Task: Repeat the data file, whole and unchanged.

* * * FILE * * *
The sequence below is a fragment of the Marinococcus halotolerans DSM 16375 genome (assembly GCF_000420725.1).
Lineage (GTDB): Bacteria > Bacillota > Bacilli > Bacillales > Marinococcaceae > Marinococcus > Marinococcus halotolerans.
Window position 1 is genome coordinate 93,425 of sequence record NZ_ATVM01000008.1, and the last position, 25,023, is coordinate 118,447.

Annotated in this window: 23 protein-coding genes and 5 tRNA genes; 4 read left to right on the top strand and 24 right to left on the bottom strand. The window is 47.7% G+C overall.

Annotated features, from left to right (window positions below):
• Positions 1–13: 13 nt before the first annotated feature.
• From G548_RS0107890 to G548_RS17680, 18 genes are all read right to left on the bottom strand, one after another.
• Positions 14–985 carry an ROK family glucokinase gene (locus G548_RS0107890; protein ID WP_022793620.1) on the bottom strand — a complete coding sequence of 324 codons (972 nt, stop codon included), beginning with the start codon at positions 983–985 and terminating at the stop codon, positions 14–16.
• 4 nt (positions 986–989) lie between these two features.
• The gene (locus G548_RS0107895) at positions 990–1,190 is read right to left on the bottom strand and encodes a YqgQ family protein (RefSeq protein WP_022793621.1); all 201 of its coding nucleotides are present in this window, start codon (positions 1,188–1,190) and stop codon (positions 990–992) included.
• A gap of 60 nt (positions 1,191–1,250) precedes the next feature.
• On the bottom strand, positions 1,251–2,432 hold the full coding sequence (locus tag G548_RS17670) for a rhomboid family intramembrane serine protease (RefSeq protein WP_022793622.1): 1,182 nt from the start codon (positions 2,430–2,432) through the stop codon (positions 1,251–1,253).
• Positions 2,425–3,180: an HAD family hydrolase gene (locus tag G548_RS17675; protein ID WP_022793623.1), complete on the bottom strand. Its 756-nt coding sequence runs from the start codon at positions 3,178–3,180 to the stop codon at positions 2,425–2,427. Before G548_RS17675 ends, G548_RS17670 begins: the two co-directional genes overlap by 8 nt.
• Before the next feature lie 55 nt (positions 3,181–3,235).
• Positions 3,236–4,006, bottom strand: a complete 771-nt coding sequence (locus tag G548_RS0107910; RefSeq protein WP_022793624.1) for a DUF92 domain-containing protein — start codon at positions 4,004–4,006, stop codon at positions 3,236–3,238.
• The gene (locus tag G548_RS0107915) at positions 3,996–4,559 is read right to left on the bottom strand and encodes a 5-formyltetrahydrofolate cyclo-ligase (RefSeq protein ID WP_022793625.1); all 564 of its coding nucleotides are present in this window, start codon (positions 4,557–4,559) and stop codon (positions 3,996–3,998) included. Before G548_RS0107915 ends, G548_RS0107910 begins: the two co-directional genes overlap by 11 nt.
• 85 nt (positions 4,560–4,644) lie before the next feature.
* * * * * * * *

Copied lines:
The sequence below is a fragment of the Marinococcus halotolerans DSM 16375 genome (assembly GCF_000420725.1).
Lineage (GTDB): Bacteria > Bacillota > Bacilli > Bacillales > Marinococcaceae > Marinococcus > Marinococcus halotolerans.
Window position 1 is genome coordinate 93,425 of sequence record NZ_ATVM01000008.1, and the last position, 25,023, is coordinate 118,447.

Annotated in this window: 23 protein-coding genes and 5 tRNA genes; 4 read left to right on the top strand and 24 right to left on the bottom strand. The window is 47.7% G+C overall.

Annotated features, from left to right (window positions below):
• Positions 1–13: 13 nt before the first annotated feature.
• From G548_RS0107890 to G548_RS17680, 18 genes are all read right to left on the bottom strand, one after another.
• Positions 14–985 carry an ROK family glucokinase gene (locus G548_RS0107890; protein ID WP_022793620.1) on the bottom strand — a complete coding sequence of 324 codons (972 nt, stop codon included), beginning with the start codon at positions 983–985 and terminating at the stop codon, positions 14–16.
• 4 nt (positions 986–989) lie between these two features.
• The gene (locus G548_RS0107895) at positions 990–1,190 is read right to left on the bottom strand and encodes a YqgQ family protein (RefSeq protein WP_022793621.1); all 201 of its coding nucleotides are present in this window, start codon (positions 1,188–1,190) and stop codon (positions 990–992) included.
• A gap of 60 nt (positions 1,191–1,250) precedes the next feature.
• On the bottom strand, positions 1,251–2,432 hold the full coding sequence (locus tag G548_RS17670) for a rhomboid family intramembrane serine protease (RefSeq protein WP_022793622.1): 1,182 nt from the start codon (positions 2,430–2,432) through the stop codon (positions 1,251–1,253).
• Positions 2,425–3,180: an HAD family hydrolase gene (locus tag G548_RS17675; protein ID WP_022793623.1), complete on the bottom strand. Its 756-nt coding sequence runs from the start codon at positions 3,178–3,180 to the stop codon at positions 2,425–2,427. Before G548_RS17675 ends, G548_RS17670 begins: the two co-directional genes overlap by 8 nt.
• Before the next feature lie 55 nt (positions 3,181–3,235).
• Positions 3,236–4,006, bottom strand: a complete 771-nt coding sequence (locus tag G548_RS0107910; RefSeq protein WP_022793624.1) for a DUF92 domain-containing protein — start codon at positions 4,004–4,006, stop codon at positions 3,236–3,238.
• The gene (locus tag G548_RS0107915) at positions 3,996–4,559 is read right to left on the bottom strand and encodes a 5-formyltetrahydrofolate cyclo-ligase (RefSeq protein ID WP_022793625.1); all 564 of its coding nucleotides are present in this window, start codon (positions 4,557–4,559) and stop codon (positions 3,996–3,998) included. Before G548_RS0107915 ends, G548_RS0107910 begins: the two co-directional genes overlap by 11 nt.
• 85 nt (positions 4,560–4,644) lie before the next feature.